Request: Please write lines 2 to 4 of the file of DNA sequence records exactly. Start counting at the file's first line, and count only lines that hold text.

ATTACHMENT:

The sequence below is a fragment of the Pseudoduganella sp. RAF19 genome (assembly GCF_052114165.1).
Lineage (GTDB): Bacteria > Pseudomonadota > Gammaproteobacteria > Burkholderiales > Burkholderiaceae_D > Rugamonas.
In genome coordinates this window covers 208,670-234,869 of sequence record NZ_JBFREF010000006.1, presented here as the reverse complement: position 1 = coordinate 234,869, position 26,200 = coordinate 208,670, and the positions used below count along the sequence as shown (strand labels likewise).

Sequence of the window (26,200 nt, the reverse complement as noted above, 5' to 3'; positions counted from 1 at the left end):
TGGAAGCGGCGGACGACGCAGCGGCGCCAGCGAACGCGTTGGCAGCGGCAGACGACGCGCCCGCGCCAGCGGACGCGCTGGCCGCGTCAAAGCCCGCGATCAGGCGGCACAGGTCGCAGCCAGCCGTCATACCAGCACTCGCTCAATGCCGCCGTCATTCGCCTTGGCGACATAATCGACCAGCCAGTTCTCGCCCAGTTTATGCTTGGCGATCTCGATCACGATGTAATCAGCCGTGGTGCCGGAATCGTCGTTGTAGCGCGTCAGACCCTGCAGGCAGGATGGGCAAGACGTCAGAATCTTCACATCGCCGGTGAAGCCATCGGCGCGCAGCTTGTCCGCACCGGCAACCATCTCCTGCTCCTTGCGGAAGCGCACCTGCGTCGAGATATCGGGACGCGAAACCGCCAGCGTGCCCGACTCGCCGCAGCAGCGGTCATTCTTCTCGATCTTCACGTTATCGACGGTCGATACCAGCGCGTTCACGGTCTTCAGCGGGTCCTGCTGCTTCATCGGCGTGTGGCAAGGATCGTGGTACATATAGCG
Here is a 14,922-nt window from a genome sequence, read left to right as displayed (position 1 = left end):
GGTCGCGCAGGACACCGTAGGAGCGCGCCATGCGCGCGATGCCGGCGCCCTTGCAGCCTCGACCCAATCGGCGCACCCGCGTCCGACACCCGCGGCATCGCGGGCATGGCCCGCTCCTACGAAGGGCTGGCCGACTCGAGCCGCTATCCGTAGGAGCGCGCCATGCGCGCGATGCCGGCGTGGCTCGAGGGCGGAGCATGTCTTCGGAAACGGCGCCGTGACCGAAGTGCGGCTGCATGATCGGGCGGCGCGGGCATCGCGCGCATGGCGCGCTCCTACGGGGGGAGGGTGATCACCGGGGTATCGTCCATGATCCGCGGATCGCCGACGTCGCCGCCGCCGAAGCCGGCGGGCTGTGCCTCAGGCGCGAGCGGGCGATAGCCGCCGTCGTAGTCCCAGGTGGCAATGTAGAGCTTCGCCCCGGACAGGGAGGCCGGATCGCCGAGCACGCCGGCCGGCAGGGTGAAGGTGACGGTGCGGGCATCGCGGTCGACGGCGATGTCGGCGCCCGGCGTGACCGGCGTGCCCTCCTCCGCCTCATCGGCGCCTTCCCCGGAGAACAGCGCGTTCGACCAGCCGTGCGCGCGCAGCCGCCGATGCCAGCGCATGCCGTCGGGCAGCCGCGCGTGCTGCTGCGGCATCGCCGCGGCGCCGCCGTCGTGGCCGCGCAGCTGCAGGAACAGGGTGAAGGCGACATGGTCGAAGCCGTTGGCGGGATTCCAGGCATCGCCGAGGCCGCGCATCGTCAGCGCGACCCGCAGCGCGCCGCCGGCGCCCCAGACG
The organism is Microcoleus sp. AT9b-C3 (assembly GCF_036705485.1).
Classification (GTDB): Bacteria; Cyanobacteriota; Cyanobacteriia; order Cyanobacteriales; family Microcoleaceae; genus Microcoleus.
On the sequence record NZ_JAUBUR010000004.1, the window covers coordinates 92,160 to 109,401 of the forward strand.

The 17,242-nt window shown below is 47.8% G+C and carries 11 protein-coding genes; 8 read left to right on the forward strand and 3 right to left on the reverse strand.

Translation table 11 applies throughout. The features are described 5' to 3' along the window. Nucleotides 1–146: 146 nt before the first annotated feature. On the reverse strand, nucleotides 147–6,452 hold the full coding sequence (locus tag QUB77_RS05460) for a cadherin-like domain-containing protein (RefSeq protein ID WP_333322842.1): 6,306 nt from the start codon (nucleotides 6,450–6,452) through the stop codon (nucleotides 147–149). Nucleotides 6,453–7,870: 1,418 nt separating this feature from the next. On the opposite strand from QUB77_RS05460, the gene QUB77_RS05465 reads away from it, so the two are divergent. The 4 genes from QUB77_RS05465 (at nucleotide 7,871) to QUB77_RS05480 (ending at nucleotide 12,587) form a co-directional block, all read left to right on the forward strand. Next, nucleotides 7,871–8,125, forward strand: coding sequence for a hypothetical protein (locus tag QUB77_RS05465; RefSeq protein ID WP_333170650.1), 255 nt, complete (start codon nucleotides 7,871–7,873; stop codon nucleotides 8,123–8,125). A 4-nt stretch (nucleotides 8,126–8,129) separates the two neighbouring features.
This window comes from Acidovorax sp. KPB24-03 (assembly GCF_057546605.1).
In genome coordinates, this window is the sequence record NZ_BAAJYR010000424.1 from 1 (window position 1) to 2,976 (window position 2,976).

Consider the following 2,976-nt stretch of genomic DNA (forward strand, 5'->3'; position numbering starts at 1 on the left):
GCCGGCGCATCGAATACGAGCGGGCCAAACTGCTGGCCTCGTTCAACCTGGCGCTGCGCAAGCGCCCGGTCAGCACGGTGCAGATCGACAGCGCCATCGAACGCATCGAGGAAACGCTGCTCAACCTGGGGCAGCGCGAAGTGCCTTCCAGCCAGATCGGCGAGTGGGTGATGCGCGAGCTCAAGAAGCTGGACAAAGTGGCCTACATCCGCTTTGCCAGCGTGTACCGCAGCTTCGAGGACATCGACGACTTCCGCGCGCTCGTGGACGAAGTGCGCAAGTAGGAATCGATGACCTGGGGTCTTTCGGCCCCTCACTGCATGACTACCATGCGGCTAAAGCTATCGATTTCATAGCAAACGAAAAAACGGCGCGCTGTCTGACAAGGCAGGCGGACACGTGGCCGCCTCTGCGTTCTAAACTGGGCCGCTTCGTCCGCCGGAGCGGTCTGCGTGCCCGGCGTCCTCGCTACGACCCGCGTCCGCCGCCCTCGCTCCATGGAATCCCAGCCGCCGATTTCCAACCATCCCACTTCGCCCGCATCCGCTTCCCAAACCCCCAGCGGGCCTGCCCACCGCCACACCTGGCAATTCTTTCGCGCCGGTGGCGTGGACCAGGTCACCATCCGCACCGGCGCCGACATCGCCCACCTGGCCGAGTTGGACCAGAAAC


Lineage (GTDB): Bacteria > Pseudomonadota > Gammaproteobacteria > Burkholderiales > Burkholderiaceae_D > Rugamonas.
In genome coordinates this window covers 208,670-234,869 of sequence record NZ_JBFREF010000006.1, presented here as the reverse complement: position 1 = coordinate 234,869, position 26,200 = coordinate 208,670, and the positions used below count along the sequence as shown (strand labels likewise).

Sequence of the window (26,200 nt, the reverse complement as noted above, 5' to 3'; positions counted from 1 at the left end):